# Approximate ln(2) out of small numbers

Given numbers 1,2,...n, the goal of this puzzle is to make a number as close to the mathematical constant $$\ln(2) ≈ 0.69314718055$$ as possible.

## Rules

• You can only use the four mathematical operations $$+,-,\times,/$$ and parentheses/brackets $$()[]$$.
• It is not required to use all of the numbers.
• You cannot concatenate (stick) the numbers together. (i.e. you can't get $$12$$ from $$1,2$$)

Examples:

$$n$$ Approximation Error
1 1 $$3.068\cdot10^{-1}$$
2 $$\frac12=0.5$$ $$1.931\cdot10^{-1}$$
3 $$\frac23=0.\overline6$$ $$2.6481\cdot10^{-2}$$
7 $$\frac7{6+4+(1/(3\times2+5))}=\frac{77}{111}=0.\overline{693}$$ $$5.4651\cdot10^{-4}$$
8 $$\frac7{6+4+(2/(3\times8+1-5))}=\frac{70}{101}=0.\overline{6930}$$ $$7.7873\cdot10^{-5}$$

Give your best approximation for n=1, 2, 3...20. (Give a possibly different answer for each n)

If anyone is curious I am currently only aware of optimal solutions for $$n=1,2...8$$.

Related
Related

• Are we allowed to use decimal points? Like .5, .2, etc. Also can we put a minus sign (-) in front of a number to change its sign? Mar 13 at 5:32
• Some discoveries for n = 9: [(7*8)+(9*1)-4]/[6*5*3-2] = 61/88 = 0.693(18) which gives an error of: 3.4637621872946056E-5 [2*9*7+(5*1)]/[6*8*4-3] = 131/189 = 0.(693121) which gives an error of: 2.54874382521475E-5 Mar 13 at 6:51
• A new one for n=9: (1*2*4*8)/(5*6*9+7) = 192/277 = 0.(693140794223826714801444043321299638989169675090252707581227436823104) giving an error of 6.386336118602287E-6 The only possible better solution now would be to achieve 253/365, which I am attempting now Mar 13 at 7:18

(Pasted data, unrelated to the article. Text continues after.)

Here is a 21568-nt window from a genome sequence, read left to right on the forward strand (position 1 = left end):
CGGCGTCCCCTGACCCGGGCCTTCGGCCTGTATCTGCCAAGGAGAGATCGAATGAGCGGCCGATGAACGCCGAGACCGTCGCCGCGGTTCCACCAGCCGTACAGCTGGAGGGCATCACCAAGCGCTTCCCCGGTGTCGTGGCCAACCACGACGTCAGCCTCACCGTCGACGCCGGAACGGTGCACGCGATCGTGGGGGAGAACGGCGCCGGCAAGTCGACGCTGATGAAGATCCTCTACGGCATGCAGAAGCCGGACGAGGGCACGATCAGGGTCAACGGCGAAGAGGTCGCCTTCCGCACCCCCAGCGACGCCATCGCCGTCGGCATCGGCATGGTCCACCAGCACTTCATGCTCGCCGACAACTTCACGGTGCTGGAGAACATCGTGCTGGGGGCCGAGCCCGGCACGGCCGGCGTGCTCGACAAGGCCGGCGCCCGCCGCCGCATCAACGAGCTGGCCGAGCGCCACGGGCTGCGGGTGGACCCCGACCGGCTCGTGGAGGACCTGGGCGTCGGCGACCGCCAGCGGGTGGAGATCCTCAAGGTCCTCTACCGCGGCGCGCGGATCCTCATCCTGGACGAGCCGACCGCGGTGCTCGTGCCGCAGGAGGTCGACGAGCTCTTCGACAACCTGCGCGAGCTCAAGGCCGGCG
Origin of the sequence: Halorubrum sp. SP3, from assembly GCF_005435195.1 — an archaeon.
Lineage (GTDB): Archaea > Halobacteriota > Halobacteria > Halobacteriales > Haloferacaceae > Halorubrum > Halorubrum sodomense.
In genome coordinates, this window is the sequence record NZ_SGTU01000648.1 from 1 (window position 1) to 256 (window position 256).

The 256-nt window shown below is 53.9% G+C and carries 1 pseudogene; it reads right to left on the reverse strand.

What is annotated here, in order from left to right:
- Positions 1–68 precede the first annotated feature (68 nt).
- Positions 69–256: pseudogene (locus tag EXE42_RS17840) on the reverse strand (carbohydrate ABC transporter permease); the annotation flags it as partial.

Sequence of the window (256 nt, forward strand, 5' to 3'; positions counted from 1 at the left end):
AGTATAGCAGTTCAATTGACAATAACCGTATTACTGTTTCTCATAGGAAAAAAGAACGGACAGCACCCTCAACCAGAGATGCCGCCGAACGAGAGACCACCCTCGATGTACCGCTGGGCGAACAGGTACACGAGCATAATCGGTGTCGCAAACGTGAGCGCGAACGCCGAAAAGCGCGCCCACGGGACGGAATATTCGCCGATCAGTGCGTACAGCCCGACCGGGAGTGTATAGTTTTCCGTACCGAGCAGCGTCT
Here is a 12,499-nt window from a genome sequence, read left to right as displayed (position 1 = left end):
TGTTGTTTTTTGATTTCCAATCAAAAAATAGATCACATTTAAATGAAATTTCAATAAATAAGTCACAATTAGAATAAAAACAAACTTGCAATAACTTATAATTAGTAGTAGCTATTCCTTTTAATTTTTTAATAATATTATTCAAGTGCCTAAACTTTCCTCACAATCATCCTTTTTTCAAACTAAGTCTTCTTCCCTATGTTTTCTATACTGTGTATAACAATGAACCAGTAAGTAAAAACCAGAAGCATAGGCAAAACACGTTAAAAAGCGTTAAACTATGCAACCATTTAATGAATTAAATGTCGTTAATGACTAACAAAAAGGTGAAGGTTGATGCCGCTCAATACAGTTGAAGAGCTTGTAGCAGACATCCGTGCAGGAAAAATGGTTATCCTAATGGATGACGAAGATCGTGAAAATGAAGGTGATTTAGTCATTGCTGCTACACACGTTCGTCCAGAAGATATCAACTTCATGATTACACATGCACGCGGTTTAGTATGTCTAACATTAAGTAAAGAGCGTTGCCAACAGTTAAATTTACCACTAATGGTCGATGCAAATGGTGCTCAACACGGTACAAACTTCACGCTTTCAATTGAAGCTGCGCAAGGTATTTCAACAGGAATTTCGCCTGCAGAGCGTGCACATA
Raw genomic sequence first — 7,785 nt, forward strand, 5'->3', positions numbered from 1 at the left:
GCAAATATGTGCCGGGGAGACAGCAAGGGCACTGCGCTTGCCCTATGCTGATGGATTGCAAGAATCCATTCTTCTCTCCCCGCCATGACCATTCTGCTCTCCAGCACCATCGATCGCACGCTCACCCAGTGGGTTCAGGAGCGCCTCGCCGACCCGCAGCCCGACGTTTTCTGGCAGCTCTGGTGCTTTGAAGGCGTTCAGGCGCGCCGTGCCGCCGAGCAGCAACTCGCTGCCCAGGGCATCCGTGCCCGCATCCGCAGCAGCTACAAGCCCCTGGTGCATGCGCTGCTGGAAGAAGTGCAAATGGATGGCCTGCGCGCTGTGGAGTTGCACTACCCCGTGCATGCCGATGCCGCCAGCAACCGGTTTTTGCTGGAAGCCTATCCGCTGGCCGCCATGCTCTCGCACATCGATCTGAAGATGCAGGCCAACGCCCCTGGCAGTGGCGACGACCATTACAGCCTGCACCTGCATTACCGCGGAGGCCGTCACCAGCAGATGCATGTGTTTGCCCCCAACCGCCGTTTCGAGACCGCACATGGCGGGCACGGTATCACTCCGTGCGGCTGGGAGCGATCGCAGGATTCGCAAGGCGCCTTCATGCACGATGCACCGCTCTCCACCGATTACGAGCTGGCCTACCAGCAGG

• Clarification: for any k in [1..n], each possible value of k can be used only once? Mar 13 at 10:35
• @TLEontest77 No, decimal points have never been allowed in these math puzzles Mar 13 at 12:16

An approach (hinted at by @michaelmoschella in the comments) is to use the fraction approximation algorithm [insert citation].

Something like this:

Here we start with 0/1, 1/1, and 1/0 ($$=\infty$$). Then we look which side our target number is in (left or right). Those numbers become the new boundaries, and the new middle numerator (denominator) is the sum of the new outer numerators (denominators).

I've highlighted the "best" rows, which tend to be the last best so far (so when it's the best so far, but the next row is not).

See here for the calcs.

So, for example, going after 445/642 is a reasonably fruitful exercise (7.63E-7).

$$445 = (9\times10-1)\times5$$

$$642 = (11\times10-3)\times6$$

Oh, but whoops, I've repeated the 10. But I could replace that we $$(8+2)$$.

So I get ($$n=11$$): $$\frac{(9\times10-1)\times5}{(11\times(8+2)-3)\times6}$$

I doubt it's the best, but it's a start.

Of course, the above is great for fractions, but we're here allowed to do more than that, so there may also be better approaches altogether.

You can also see $$\frac{4+3}{2*5}$$ for $$n=5$$ has an error of 6.85E-3.

• You realize that it's only recommended to give a different answer for each n (e.g. n=3 can have the same sol. as n=4, as 2/3 is optimal for both) Mar 14 at 12:45